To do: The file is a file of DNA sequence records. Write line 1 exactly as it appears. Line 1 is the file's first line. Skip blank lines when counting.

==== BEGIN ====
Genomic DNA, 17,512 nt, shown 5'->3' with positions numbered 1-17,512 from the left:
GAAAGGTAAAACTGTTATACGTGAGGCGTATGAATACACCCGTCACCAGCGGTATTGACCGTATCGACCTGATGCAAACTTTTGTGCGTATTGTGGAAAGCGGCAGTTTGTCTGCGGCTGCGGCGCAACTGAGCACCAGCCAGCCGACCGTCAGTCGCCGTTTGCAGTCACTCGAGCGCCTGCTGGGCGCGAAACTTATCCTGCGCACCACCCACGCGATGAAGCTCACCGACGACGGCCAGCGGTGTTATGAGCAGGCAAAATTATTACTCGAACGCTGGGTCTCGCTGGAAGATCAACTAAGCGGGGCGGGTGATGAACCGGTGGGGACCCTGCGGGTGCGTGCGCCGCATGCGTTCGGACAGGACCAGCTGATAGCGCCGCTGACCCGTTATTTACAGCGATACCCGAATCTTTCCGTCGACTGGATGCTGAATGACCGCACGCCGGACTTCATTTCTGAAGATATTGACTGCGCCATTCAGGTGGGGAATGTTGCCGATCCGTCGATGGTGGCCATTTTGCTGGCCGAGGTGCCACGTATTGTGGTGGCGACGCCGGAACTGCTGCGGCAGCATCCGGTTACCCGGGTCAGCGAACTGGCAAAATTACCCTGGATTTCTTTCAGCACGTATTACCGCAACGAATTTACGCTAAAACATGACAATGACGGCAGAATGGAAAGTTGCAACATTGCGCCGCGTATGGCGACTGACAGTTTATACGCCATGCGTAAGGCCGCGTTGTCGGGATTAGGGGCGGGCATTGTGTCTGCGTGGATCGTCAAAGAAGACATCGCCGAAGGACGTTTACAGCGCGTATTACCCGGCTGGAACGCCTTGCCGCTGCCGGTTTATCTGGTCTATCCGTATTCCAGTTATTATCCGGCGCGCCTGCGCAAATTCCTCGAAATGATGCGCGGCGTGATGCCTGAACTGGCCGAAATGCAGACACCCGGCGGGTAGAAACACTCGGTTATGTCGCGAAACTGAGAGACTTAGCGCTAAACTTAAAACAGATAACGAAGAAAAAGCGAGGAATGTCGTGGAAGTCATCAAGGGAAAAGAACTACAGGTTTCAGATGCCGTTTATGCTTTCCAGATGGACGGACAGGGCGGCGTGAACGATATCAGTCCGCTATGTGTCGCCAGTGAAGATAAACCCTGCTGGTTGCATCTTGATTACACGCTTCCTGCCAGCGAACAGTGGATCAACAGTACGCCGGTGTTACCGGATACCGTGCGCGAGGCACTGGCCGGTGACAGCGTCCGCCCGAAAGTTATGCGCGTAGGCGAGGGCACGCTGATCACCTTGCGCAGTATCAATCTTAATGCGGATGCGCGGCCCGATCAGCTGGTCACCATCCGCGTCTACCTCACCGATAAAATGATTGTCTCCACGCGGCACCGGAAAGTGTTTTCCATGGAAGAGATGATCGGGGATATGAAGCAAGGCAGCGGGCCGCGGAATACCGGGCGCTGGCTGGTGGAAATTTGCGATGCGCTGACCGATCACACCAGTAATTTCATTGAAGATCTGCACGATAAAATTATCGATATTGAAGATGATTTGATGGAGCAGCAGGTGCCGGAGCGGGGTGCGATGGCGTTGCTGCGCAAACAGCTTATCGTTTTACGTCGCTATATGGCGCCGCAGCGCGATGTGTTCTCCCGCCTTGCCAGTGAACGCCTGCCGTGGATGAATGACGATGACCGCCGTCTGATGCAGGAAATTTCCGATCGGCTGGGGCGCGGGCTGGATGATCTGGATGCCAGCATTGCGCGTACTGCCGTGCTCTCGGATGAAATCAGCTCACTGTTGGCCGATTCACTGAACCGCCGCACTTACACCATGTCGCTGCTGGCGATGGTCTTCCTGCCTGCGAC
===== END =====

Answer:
Genomic DNA, 17,512 nt, shown 5'->3' with positions numbered 1-17,512 from the left: